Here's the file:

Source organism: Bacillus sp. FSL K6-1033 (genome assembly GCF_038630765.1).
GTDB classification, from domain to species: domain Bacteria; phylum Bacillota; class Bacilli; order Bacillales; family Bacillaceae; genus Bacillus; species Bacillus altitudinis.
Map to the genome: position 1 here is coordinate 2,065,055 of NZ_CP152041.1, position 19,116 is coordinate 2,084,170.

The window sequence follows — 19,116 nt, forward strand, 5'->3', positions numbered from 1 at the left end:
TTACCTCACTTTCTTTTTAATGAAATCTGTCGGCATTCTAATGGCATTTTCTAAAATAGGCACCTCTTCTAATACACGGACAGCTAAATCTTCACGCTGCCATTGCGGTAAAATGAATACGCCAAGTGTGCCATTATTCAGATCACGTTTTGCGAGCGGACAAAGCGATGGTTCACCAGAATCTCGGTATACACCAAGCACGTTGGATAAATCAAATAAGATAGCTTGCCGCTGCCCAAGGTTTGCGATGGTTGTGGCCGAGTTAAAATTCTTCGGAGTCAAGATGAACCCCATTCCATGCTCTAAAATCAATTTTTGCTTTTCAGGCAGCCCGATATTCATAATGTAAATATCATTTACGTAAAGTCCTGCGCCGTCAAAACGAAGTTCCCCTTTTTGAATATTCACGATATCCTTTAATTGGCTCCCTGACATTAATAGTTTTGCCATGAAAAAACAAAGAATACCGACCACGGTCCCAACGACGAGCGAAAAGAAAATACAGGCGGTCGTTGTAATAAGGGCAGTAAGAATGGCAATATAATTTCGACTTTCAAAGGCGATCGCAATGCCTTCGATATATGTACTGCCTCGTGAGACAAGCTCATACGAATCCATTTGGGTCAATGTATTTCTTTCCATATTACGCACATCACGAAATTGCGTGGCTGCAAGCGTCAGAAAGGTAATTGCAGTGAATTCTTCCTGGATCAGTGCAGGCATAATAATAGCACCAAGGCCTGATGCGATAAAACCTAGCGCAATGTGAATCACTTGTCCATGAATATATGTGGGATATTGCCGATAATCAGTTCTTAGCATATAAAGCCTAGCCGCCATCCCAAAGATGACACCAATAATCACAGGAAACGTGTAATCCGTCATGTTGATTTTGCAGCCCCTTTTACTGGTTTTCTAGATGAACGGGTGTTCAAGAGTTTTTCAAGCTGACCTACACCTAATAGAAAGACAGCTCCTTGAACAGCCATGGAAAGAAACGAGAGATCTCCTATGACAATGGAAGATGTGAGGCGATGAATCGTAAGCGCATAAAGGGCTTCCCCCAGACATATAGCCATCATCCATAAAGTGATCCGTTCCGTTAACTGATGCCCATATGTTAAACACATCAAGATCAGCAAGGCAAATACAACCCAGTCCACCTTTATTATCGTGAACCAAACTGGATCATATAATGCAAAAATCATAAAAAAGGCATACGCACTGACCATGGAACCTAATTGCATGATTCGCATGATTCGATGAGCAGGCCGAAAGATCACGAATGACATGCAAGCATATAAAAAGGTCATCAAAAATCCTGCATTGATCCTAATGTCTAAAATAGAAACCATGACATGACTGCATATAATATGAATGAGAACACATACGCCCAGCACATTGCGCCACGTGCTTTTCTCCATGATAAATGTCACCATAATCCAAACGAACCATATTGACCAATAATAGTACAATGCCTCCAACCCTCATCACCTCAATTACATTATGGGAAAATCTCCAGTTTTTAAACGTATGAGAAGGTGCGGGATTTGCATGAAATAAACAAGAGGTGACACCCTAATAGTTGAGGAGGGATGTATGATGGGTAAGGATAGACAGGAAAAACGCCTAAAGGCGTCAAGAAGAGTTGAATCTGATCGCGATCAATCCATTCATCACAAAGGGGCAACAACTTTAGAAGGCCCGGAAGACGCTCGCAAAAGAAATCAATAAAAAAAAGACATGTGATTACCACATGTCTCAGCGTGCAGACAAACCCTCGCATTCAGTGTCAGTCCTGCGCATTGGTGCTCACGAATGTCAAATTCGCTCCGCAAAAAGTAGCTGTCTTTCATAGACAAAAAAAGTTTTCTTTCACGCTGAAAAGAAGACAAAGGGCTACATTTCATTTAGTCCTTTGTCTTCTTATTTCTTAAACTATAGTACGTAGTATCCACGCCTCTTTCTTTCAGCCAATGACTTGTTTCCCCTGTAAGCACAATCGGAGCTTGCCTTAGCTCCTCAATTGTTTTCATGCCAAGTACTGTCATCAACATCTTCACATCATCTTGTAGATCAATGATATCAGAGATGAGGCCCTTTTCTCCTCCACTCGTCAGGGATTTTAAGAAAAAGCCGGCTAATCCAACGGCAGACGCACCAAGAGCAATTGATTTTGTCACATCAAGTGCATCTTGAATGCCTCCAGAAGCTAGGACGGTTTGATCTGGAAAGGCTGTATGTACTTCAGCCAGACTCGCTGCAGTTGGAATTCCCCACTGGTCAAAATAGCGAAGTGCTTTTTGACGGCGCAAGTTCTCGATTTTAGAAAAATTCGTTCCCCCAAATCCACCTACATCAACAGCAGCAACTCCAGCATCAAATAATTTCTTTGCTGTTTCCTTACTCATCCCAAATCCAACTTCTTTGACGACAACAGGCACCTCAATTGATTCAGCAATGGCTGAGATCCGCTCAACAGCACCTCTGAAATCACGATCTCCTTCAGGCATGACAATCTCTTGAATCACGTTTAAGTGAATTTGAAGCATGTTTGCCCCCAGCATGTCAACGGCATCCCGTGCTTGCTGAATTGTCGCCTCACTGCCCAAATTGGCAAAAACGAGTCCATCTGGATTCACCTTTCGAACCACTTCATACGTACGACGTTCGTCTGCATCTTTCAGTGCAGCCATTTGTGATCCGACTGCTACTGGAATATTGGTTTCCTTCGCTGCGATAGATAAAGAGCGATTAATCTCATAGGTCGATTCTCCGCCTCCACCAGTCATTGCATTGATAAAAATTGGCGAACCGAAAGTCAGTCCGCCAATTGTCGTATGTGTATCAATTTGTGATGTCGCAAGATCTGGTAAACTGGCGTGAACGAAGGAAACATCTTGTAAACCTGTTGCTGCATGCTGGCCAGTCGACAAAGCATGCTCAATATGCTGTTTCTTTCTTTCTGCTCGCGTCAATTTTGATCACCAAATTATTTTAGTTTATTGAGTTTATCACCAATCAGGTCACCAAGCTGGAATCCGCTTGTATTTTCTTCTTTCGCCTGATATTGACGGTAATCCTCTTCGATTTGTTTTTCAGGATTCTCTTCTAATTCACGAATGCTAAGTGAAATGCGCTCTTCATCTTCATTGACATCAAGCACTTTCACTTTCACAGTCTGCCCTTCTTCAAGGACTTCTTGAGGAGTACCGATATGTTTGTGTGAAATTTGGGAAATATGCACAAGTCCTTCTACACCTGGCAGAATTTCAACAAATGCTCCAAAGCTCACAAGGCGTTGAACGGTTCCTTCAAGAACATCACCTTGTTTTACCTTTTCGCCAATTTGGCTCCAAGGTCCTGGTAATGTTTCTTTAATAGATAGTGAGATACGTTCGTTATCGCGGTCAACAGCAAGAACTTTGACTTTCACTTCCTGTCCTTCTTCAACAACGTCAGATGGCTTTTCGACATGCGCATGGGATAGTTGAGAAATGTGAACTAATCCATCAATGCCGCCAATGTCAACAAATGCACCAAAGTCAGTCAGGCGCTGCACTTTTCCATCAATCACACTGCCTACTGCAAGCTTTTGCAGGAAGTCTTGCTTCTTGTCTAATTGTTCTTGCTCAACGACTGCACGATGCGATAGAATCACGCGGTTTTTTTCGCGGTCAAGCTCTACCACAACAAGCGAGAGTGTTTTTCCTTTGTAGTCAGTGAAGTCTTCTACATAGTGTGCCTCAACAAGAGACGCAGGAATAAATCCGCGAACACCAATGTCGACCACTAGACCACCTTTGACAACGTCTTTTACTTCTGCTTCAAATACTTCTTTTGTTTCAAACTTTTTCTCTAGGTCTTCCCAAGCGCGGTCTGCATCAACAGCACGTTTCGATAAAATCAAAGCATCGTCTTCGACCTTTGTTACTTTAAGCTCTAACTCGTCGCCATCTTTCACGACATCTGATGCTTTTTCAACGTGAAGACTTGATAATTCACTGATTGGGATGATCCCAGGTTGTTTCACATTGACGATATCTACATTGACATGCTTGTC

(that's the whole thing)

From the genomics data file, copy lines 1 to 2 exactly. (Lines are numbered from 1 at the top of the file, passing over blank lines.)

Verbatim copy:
Source organism: Bacillus sp. FSL K6-1033 (genome assembly GCF_038630765.1).
GTDB classification, from domain to species: domain Bacteria; phylum Bacillota; class Bacilli; order Bacillales; family Bacillaceae; genus Bacillus; species Bacillus altitudinis.